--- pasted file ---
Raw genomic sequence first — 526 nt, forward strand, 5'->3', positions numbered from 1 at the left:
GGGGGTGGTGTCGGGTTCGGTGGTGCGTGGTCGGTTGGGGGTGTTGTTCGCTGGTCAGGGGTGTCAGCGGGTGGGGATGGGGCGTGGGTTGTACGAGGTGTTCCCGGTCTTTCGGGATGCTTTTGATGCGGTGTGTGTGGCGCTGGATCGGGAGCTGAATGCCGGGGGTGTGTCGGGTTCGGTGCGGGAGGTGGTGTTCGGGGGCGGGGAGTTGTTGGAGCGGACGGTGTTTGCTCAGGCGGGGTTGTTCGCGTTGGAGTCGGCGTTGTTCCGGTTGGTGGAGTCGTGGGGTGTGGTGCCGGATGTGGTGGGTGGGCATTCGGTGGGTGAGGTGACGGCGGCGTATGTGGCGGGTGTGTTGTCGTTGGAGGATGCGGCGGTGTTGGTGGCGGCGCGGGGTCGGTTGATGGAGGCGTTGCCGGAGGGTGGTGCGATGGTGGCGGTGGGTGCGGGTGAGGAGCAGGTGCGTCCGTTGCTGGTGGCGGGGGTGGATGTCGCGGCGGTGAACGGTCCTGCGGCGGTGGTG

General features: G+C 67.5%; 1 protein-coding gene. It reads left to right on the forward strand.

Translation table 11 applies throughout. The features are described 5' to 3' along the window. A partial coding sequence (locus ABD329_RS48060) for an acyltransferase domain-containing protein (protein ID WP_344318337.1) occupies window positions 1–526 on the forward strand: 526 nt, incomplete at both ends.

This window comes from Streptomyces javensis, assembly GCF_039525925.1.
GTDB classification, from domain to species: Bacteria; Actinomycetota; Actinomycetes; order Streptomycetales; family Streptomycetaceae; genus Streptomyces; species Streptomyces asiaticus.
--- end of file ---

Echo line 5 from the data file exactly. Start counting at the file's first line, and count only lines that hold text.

This window comes from Streptomyces javensis, assembly GCF_039525925.1.